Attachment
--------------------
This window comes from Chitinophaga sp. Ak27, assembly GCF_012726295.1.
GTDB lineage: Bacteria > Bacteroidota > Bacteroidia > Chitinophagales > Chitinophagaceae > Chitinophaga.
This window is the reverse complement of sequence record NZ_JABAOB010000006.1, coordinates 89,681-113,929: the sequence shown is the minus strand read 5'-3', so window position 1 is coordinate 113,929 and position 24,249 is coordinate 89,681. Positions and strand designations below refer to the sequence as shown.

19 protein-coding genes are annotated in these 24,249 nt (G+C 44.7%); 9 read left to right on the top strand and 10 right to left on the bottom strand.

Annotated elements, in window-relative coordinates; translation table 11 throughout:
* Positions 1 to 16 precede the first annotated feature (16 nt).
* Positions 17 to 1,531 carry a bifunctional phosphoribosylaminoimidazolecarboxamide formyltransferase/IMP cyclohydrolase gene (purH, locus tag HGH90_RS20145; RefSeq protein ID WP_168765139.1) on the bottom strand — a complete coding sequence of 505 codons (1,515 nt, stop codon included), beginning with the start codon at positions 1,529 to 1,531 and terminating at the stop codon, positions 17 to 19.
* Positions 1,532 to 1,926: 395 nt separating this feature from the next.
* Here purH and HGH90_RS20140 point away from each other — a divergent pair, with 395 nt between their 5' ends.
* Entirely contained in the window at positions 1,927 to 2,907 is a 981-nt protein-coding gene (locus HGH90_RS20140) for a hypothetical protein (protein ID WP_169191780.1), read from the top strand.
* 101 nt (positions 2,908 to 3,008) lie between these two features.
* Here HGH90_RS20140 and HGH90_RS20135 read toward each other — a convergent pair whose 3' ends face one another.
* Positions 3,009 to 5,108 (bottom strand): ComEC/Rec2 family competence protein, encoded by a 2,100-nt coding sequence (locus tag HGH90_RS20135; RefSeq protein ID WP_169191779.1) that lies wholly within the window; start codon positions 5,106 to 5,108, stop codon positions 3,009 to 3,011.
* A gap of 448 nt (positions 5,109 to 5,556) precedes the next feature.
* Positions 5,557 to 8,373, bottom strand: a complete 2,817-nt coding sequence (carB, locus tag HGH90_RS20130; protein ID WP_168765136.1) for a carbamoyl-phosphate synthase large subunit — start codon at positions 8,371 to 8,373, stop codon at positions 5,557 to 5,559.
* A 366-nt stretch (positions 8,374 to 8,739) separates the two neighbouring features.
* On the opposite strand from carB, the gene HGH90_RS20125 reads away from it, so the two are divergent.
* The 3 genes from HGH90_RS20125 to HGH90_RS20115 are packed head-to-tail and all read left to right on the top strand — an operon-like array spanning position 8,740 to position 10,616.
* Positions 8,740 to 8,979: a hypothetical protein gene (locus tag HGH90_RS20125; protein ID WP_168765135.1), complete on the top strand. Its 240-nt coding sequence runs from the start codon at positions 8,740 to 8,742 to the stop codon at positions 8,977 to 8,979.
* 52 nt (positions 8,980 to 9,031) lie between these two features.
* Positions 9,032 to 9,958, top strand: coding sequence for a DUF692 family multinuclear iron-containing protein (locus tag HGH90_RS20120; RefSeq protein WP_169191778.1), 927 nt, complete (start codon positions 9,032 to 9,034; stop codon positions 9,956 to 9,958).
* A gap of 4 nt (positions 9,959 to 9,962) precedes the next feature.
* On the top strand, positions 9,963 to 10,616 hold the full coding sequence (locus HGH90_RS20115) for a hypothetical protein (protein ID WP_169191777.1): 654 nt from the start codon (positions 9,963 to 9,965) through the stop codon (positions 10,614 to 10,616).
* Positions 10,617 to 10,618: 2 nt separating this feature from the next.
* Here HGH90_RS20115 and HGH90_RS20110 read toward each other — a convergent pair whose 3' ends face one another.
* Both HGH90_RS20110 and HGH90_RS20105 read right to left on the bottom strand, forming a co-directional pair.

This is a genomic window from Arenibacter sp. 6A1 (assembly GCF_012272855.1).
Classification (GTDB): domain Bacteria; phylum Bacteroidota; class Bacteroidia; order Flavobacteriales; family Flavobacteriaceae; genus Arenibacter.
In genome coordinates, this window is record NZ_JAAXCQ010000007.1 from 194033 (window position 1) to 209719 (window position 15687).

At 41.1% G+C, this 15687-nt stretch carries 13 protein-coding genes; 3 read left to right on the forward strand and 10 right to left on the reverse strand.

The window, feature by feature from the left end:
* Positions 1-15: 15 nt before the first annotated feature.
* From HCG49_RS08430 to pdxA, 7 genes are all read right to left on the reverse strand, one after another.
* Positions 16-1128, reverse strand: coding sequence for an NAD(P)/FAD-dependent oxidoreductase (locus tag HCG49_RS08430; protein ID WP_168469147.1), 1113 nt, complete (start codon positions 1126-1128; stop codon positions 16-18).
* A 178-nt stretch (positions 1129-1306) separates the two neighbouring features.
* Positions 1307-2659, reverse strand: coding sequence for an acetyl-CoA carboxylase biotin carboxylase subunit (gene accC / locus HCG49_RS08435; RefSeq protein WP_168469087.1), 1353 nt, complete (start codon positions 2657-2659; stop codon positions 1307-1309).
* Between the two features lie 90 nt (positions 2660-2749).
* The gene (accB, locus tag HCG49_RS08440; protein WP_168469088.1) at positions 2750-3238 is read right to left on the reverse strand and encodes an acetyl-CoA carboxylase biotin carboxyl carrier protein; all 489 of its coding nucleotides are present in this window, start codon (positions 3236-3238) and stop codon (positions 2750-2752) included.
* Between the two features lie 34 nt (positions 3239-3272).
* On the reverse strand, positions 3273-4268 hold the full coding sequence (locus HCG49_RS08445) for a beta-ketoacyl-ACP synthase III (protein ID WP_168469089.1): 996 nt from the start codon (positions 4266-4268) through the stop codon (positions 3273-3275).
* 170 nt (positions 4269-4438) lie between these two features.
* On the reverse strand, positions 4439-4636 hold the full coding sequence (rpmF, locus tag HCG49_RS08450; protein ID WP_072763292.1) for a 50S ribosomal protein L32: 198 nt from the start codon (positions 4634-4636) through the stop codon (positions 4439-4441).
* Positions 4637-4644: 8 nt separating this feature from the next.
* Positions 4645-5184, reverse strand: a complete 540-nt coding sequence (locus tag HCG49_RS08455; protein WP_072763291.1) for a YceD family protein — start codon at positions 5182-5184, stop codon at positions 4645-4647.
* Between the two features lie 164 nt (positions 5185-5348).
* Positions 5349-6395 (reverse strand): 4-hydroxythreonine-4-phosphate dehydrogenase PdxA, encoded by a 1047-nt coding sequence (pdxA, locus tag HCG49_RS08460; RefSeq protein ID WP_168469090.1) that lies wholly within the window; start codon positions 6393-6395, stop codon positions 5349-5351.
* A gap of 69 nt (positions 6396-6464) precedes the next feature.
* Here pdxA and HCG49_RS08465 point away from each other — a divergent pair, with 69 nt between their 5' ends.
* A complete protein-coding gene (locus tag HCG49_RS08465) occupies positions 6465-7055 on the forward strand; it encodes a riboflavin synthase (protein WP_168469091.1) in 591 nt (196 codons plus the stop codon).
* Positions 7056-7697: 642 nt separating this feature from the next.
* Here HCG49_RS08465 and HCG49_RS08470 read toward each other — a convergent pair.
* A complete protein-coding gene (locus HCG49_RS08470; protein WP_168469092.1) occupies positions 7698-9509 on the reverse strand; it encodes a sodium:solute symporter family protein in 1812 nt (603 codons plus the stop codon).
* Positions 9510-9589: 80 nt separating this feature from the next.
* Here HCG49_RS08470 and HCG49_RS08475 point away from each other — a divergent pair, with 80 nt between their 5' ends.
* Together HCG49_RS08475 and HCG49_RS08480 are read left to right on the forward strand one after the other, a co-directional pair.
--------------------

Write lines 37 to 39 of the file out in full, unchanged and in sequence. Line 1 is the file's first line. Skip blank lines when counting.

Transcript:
* Between the two features lie 90 nt (positions 2660-2749).
* The gene (accB, locus tag HCG49_RS08440; protein WP_168469088.1) at positions 2750-3238 is read right to left on the reverse strand and encodes an acetyl-CoA carboxylase biotin carboxyl carrier protein; all 489 of its coding nucleotides are present in this window, start codon (positions 3236-3238) and stop codon (positions 2750-2752) included.
* Between the two features lie 34 nt (positions 3239-3272).